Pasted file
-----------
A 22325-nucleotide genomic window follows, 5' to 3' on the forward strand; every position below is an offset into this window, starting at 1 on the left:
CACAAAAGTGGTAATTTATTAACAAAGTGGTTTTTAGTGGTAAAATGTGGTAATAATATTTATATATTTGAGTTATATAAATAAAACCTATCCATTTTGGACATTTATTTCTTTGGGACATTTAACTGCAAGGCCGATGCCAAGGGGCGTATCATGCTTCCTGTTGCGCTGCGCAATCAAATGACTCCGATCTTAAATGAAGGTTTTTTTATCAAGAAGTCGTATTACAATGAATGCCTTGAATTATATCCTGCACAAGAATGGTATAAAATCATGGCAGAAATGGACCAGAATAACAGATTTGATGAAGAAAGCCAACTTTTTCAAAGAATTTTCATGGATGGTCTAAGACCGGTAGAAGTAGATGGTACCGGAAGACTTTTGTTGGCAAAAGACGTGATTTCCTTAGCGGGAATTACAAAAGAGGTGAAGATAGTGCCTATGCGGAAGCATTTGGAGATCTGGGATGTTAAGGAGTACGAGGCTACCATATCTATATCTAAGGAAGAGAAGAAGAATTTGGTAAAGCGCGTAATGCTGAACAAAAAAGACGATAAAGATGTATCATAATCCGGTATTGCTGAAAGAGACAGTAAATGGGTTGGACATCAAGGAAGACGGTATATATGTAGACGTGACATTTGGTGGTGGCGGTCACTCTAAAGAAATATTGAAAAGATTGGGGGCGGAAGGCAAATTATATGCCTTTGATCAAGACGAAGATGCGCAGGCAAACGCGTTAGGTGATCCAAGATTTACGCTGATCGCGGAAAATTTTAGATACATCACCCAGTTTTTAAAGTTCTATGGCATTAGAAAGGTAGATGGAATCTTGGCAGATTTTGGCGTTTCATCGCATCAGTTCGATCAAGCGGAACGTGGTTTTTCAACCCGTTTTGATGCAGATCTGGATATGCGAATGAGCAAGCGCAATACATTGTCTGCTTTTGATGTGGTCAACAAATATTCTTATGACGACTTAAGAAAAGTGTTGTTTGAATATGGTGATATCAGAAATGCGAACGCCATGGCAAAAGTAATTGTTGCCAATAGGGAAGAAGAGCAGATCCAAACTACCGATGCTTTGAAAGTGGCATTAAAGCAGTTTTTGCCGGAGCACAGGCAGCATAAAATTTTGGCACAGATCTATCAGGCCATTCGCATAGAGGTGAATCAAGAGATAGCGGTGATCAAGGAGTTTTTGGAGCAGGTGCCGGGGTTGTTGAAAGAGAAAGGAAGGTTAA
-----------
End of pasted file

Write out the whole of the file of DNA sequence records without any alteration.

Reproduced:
A 22325-nucleotide genomic window follows, 5' to 3' on the forward strand; every position below is an offset into this window, starting at 1 on the left:
CACAAAAGTGGTAATTTATTAACAAAGTGGTTTTTAGTGGTAAAATGTGGTAATAATATTTATATATTTGAGTTATATAAATAAAACCTATCCATTTTGGACATTTATTTCTTTGGGACATTTAACTGCAAGGCCGATGCCAAGGGGCGTATCATGCTTCCTGTTGCGCTGCGCAATCAAATGACTCCGATCTTAAATGAAGGTTTTTTTATCAAGAAGTCGTATTACAATGAATGCCTTGAATTATATCCTGCACAAGAATGGTATAAAATCATGGCAGAAATGGACCAGAATAACAGATTTGATGAAGAAAGCCAACTTTTTCAAAGAATTTTCATGGATGGTCTAAGACCGGTAGAAGTAGATGGTACCGGAAGACTTTTGTTGGCAAAAGACGTGATTTCCTTAGCGGGAATTACAAAAGAGGTGAAGATAGTGCCTATGCGGAAGCATTTGGAGATCTGGGATGTTAAGGAGTACGAGGCTACCATATCTATATCTAAGGAAGAGAAGAAGAATTTGGTAAAGCGCGTAATGCTGAACAAAAAAGACGATAAAGATGTATCATAATCCGGTATTGCTGAAAGAGACAGTAAATGGGTTGGACATCAAGGAAGACGGTATATATGTAGACGTGACATTTGGTGGTGGCGGTCACTCTAAAGAAATATTGAAAAGATTGGGGGCGGAAGGCAAATTATATGCCTTTGATCAAGACGAAGATGCGCAGGCAAACGCGTTAGGTGATCCAAGATTTACGCTGATCGCGGAAAATTTTAGATACATCACCCAGTTTTTAAAGTTCTATGGCATTAGAAAGGTAGATGGAATCTTGGCAGATTTTGGCGTTTCATCGCATCAGTTCGATCAAGCGGAACGTGGTTTTTCAACCCGTTTTGATGCAGATCTGGATATGCGAATGAGCAAGCGCAATACATTGTCTGCTTTTGATGTGGTCAACAAATATTCTTATGACGACTTAAGAAAAGTGTTGTTTGAATATGGTGATATCAGAAATGCGAACGCCATGGCAAAAGTAATTGTTGCCAATAGGGAAGAAGAGCAGATCCAAACTACCGATGCTTTGAAAGTGGCATTAAAGCAGTTTTTGCCGGAGCACAGGCAGCATAAAATTTTGGCACAGATCTATCAGGCCATTCGCATAGAGGTGAATCAAGAGATAGCGGTGATCAAGGAGTTTTTGGAGCAGGTGCCGGGGTTGTTGAAAGAGAAAGGAAGGTTAA